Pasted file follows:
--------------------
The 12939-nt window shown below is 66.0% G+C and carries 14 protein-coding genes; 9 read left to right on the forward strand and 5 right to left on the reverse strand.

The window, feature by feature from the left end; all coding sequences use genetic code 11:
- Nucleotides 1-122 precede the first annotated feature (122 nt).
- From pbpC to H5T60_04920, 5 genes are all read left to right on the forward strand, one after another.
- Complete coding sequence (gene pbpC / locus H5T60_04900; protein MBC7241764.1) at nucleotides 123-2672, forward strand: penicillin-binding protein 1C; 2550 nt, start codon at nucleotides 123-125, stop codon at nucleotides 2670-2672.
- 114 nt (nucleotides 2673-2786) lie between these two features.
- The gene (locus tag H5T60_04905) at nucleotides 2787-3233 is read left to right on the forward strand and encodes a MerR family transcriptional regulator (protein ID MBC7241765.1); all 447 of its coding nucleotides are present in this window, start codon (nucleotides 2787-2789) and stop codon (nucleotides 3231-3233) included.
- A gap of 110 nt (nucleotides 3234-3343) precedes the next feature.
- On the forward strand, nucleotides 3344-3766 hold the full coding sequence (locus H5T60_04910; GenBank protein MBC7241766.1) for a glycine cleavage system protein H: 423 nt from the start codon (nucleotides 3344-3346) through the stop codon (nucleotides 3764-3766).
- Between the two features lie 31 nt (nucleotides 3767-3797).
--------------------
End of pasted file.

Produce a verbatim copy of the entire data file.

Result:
The 12939-nt window shown below is 66.0% G+C and carries 14 protein-coding genes; 9 read left to right on the forward strand and 5 right to left on the reverse strand.

The window, feature by feature from the left end; all coding sequences use genetic code 11:
- Nucleotides 1-122 precede the first annotated feature (122 nt).
- From pbpC to H5T60_04920, 5 genes are all read left to right on the forward strand, one after another.
- Complete coding sequence (gene pbpC / locus H5T60_04900; protein MBC7241764.1) at nucleotides 123-2672, forward strand: penicillin-binding protein 1C; 2550 nt, start codon at nucleotides 123-125, stop codon at nucleotides 2670-2672.
- 114 nt (nucleotides 2673-2786) lie between these two features.
- The gene (locus tag H5T60_04905) at nucleotides 2787-3233 is read left to right on the forward strand and encodes a MerR family transcriptional regulator (protein ID MBC7241765.1); all 447 of its coding nucleotides are present in this window, start codon (nucleotides 2787-2789) and stop codon (nucleotides 3231-3233) included.
- A gap of 110 nt (nucleotides 3234-3343) precedes the next feature.
- On the forward strand, nucleotides 3344-3766 hold the full coding sequence (locus H5T60_04910; GenBank protein MBC7241766.1) for a glycine cleavage system protein H: 423 nt from the start codon (nucleotides 3344-3346) through the stop codon (nucleotides 3764-3766).
- Between the two features lie 31 nt (nucleotides 3767-3797).